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Latest news

Looking ahead 

The end of pandemic restrictions and the return to group singing are occupying my thoughts quite a lot lately, as I think they are occupying many folks' thoughts. I got my first vaccine shot a week ago and am planning choral events with medium confidence for late June and with high confidence for mid-October. It feels awfully good to be able to say that.

I'm very lucky to have had time to compose this past year, and to have had a wonderful teacher, Vince Peterson, to guide me in my composing process. I highly encourage anyone interested in his teaching to check out Vince's new project, Greenhouse Music, a venture aiming to reinvent conservatory-level music education for the 21st century. If you want to get serious about leveling up as a musician, but are turned off by the barriers to entry of a typical conservatory, I can think of nobody more passionate, more committed, or more qualified than Vince to help people like you.

In my own news for 2021, I have two new pieces for a cappella SATB choir up on SMP Press, both looking forward to the spring-of-love spirit that I hope will accompany our emergence from social distancing: Invitation to Love and Letabundus rediit. I am also working on a cantata for TTBB choir, soloists, and chamber orchestra, tentatively titled "Hakol Hevel (All Is Mere Breath)," which will serve as both my first "major" work and my definitive emotional statement on the extraordinary and difficult experiences of the past year. It is currently on track for a premiere sometime in the 2022-23 season, most likely in the early spring of 2023. Stay tuned for more details!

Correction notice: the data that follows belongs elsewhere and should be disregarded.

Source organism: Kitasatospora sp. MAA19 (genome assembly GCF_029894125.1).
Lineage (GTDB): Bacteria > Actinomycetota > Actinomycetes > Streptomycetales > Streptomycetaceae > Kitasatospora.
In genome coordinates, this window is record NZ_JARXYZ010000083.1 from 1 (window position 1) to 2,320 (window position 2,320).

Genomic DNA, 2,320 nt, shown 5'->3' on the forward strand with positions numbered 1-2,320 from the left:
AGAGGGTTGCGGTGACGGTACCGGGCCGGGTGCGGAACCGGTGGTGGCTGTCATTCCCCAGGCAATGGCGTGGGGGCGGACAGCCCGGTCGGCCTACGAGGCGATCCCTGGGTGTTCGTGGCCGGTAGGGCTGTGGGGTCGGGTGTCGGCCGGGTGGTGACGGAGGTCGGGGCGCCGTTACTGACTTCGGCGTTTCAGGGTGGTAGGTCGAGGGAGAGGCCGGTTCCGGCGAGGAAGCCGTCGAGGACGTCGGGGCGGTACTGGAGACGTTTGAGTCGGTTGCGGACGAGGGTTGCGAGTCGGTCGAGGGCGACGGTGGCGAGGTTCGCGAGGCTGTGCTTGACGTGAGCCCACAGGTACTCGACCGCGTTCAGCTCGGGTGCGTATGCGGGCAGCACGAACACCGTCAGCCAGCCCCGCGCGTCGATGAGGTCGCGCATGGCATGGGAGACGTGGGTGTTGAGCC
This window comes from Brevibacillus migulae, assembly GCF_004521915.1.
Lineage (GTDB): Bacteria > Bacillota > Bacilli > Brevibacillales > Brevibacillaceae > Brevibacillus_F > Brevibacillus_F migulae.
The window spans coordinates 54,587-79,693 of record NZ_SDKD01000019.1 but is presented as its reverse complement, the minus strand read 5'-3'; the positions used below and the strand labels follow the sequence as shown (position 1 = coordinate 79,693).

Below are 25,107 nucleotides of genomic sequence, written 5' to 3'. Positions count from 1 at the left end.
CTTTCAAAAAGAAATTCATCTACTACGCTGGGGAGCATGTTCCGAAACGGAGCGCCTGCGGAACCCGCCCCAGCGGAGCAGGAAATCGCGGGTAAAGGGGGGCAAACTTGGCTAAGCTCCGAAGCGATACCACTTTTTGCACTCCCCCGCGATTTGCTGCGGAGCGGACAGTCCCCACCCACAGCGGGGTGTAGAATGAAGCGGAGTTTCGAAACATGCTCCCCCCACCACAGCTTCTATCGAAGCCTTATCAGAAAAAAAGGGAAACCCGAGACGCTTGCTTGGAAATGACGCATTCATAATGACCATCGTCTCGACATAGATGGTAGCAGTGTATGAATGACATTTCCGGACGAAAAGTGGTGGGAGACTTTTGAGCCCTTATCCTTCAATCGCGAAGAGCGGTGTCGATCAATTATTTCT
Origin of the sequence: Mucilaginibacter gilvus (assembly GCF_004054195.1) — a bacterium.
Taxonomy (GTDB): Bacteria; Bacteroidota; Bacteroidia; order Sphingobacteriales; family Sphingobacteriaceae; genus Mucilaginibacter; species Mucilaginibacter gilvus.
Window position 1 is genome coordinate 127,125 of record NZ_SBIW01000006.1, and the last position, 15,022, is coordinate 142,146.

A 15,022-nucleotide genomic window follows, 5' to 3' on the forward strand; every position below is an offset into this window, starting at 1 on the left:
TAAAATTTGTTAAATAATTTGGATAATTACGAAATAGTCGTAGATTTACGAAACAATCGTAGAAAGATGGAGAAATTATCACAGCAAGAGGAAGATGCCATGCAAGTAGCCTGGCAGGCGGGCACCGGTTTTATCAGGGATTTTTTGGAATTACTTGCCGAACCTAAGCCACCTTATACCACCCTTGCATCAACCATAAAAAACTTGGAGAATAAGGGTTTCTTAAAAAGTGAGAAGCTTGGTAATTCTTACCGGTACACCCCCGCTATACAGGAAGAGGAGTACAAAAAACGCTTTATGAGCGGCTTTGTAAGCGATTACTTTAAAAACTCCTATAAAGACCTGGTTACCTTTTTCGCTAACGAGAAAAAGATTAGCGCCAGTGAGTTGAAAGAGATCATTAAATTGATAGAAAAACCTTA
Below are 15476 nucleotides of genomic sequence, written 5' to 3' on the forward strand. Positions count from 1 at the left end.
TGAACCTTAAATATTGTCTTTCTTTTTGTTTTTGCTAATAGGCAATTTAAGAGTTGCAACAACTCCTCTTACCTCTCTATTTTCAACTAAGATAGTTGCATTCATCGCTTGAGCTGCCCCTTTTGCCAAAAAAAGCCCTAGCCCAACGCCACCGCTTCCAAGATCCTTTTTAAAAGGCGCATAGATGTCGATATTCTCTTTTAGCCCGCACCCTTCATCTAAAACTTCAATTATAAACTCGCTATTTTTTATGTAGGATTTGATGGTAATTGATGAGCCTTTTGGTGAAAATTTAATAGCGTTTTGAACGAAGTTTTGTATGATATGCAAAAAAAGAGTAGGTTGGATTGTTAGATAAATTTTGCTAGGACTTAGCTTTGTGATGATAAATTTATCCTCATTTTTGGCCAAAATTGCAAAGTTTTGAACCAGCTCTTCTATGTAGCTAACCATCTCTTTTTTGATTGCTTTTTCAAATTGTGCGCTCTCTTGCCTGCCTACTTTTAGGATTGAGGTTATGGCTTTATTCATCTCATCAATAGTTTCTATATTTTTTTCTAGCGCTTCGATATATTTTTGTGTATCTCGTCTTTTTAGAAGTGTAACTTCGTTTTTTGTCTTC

New publications of my pieces 

I am delighted to announce that I am officially a published composer! Three of my best and most interesting pieces-- "As kingfishers catch fire," "O Clavis David," and "Songs in Time of Peril"-- are now part of the catalogue of Personage Press, the imprint headed by my longtime teacher and dear friend Vince Peterson. I'm so excited to have these pieces more widely publicized to choirs worldwide.

I've taken the opportunity as well to revamp the rest of my catalogue and produce new editions of additional pieces of mine, which I've then self-published through Sheet Music Plus. Availability through SMP makes the pieces simpler to purchase and more searchable too. You can see all my scores available for purchase, as always, on my scores page.

A new score for our times 

Another new score is up on my scores page, a setting of the Advent antiphon "O Clavis David." I started working on this piece some months before the pandemic hit, but was inspired to push it through to a finished product while cooped up here at home. The setting is in Latin; a rough English translation is:

 

O Key of David, and scepter of the house of Israel,

Who opens, and no one can shut; shuts, and no one can open;

Come and free the captive from the prison house,

who sits in darkness and the shadow of death.